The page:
Do People Seem More Annoying than Usual Lately?

Posted by on Jan 22, 2014 in Featured



Also, have you noticed any of the following happening to you:

  • Tired for no reason?
  • Hard to get out of bed in the morning?
  • No matter how much you sleep, you never feel rested?
  • You don’t enjoy doing the things you used to because it would require you to move your body?
  • The hottest guy/gal shows interest in you and you would rather sleep?
  • You are downing caffeinated drinks, especially coffee and energy drinks just to keep from collapsing?
  • You have an increased appetite – specifically for salty and sweet foods – and have increased abdominal fat?
  • If you don’t eat, people need to watch out because you become “McMonster”?


Does this sound like your life?  If it does, you could be suffering from Adrenal Fatigue!

The purpose of your adrenal glands is to help your body cope with the major stresses in your life. You have probably heard of the “fight or flight” syndrome. This is when your body automatically reacts to what it perceives to be an emergency by amping up your heart rate and preparing for attack. The adrenals create the hormones you need to be able to do this. If you are constantly under stress, for example: the death of a loved one, a divorce, a job loss, a serious illness, environmental toxins, or a poor diet, then the stress of these various incidences can compromise your adrenals, causing a high level of cortisol. This increases blood sugar, slows down healing and normal cell regeneration, impairs digestion and metabolism, slows mental function, and suppresses your immune system.

When this happens, you may not be able to cope with life and most everything people do will seem to annoy you. Adrenal fatigue occurs when the cumulative amount of stress overtakes the body’s capacity to deal with and recover from the combined stresses.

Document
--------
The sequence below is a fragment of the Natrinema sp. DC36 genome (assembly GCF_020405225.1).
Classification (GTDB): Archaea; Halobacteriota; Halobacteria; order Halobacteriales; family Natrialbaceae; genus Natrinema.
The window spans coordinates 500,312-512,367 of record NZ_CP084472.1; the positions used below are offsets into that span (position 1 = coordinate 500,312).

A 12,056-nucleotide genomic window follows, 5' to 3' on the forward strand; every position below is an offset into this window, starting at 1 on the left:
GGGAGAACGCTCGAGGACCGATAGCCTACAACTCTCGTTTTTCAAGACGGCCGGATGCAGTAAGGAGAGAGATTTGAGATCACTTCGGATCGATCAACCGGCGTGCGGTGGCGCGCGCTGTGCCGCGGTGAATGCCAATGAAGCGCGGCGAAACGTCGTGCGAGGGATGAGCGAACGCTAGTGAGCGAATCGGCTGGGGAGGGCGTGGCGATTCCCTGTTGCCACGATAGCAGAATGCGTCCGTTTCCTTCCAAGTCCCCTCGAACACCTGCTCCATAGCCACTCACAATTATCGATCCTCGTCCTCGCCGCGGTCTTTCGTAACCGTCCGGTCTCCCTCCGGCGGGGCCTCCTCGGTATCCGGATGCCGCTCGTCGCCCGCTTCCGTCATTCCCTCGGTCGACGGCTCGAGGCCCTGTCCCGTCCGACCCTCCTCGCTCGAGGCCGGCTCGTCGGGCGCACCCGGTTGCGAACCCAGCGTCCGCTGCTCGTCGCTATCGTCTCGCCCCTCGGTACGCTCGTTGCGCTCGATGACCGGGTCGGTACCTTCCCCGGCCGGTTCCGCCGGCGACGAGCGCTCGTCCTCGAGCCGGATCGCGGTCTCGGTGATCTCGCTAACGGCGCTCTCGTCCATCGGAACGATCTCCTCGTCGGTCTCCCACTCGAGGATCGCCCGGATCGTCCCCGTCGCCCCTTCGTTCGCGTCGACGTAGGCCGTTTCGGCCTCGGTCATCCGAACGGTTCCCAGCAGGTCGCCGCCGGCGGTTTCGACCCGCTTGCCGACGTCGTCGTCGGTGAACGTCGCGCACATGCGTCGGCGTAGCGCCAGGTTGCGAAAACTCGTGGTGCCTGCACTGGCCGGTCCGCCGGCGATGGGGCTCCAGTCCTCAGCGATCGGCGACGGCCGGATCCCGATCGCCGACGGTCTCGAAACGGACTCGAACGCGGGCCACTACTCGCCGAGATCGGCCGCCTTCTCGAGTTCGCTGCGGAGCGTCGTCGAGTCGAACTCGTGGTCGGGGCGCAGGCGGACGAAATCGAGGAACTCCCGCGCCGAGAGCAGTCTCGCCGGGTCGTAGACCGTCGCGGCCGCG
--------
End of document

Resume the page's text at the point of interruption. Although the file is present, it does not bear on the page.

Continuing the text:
Also, it’s not just mental stress we need to consider. One of the commonly overlooked sources of stress is chronic or severe infection. Adrenal fatigue is often precipitated by recurring bouts of bronchitis, pneumonia, asthma, sinusitis, or other respiratory infections. These cause physical as well as emotional stress.

Overall, those at greatest risk for adrenal fatigue are those who do not get enough rest and constantly drive themselves – the perfectionists who are under constant pressure and are driving themselves to excel, those who feel trapped or helpless or overwhelmed, and those who have experienced severe emotional or physical trauma. The primary lifestyle components leading to adrenal fatigue include lack of sleep, poor food choices, using food and drinks as stimulants when tired, staying up late even though fatigued, constantly feeling powerless, staying in no-win situations, and not participating in enjoyable and rejuvenating activities.

However, there are a few tests that you can do at home to see if you have adrenal fatigue. You can test your iris contraction by shining a light across your eyes. If you have adrenal fatigue, the pupil will not be able to hold its contraction and will dilate despite the light shining on it. This dilation will occur within 2 minutes and last for 30-45 seconds before contracting again.

Low blood pressure and postural low blood pressure are other important indicators of adrenal fatigue. If you get dizzy when your blood pressure drops when you stand from a lying position, this almost always indicates low adrenals.

In order to heal yourself from adrenal fatigue, you will have to take charge of your recovery and make lifestyle changes to get adrenal function into balance. You will have to do your best to mitigate the stressors that caused your fatigue in the first place, which may include limiting contact with people who rob your energy or bring you down; making dietary changes to make sure you get enough fat, protein, and high quality crabs in your diet; learning ways to relax such as meditating, reframing the negatives in your life, and maintaining a positive attitude; learning which foods you may be sensitive or allergic to and avoiding them; and taking supplements such as B Vitamins, Vitamin C, Magnesium, Aswaghanda, and Sea Vegetables.

You can learn more about how to identify and repair adrenal fatigue in this well-written and informative book, “Adrenal Fatigue the 21st Century Syndrome” by James L. Wilson ND, DC, Ph.D. (4.5 Stars!)

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